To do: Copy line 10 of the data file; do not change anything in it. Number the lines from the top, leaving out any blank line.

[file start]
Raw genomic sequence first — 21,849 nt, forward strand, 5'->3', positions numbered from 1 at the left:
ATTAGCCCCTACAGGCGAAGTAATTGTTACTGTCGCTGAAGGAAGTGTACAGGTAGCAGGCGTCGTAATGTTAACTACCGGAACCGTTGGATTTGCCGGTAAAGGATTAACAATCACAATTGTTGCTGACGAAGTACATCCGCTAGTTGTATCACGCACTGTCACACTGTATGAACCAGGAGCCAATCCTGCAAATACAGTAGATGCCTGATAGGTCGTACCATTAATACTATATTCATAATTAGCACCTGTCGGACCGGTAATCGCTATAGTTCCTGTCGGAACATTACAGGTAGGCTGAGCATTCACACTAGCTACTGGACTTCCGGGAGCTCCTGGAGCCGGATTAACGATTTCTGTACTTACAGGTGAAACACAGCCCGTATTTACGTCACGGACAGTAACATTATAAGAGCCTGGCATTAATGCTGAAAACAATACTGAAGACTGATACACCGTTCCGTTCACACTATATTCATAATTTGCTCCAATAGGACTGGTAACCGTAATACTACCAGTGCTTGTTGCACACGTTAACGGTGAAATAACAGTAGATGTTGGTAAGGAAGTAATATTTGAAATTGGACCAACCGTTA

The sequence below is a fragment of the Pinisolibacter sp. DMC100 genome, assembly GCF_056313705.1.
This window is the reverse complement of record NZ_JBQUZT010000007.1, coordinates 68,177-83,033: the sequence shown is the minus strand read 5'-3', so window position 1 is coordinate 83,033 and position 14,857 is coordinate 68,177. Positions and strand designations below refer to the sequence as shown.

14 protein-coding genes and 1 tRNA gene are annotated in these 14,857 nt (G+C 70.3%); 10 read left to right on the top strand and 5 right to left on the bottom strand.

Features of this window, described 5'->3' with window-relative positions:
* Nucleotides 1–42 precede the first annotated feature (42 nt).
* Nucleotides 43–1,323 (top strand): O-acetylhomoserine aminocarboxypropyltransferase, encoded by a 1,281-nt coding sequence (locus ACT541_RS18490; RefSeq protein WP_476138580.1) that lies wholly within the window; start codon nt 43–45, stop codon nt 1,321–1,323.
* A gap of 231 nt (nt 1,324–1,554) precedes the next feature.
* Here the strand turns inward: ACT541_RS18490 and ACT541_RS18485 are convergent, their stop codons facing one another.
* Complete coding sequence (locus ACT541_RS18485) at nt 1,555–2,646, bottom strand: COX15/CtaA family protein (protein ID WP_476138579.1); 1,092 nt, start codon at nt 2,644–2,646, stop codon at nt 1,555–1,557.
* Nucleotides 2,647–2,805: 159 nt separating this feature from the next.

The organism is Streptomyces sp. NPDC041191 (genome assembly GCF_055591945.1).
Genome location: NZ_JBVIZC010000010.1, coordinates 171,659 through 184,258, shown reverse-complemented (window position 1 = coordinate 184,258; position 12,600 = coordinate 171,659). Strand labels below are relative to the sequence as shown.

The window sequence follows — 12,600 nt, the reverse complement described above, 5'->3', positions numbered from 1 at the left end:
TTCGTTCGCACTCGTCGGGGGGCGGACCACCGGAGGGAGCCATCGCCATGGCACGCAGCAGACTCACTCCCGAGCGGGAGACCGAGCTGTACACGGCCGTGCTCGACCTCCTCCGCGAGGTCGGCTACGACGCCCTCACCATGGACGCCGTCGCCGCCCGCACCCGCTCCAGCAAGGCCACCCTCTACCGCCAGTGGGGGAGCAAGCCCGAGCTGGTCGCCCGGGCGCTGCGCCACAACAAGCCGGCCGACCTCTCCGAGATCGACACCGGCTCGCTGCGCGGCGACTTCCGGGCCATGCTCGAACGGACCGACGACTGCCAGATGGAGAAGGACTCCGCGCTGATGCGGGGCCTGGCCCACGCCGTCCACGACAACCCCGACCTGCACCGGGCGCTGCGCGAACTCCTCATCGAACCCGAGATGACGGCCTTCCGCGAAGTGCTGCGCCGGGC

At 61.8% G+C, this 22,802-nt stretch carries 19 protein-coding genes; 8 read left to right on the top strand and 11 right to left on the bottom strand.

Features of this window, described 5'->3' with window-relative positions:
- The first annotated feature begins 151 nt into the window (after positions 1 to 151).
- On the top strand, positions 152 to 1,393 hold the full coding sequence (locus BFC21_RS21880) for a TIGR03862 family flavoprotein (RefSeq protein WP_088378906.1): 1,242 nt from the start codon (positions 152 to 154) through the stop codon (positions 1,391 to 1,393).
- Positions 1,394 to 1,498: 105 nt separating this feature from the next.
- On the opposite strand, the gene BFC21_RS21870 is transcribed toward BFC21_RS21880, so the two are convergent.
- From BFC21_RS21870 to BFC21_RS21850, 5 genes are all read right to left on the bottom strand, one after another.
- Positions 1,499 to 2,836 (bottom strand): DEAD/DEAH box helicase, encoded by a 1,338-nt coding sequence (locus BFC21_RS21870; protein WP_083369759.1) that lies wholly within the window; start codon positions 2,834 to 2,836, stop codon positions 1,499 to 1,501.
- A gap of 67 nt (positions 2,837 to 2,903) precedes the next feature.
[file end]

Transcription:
* Here the strand turns inward: ACT541_RS18490 and ACT541_RS18485 are convergent, their stop codons facing one another.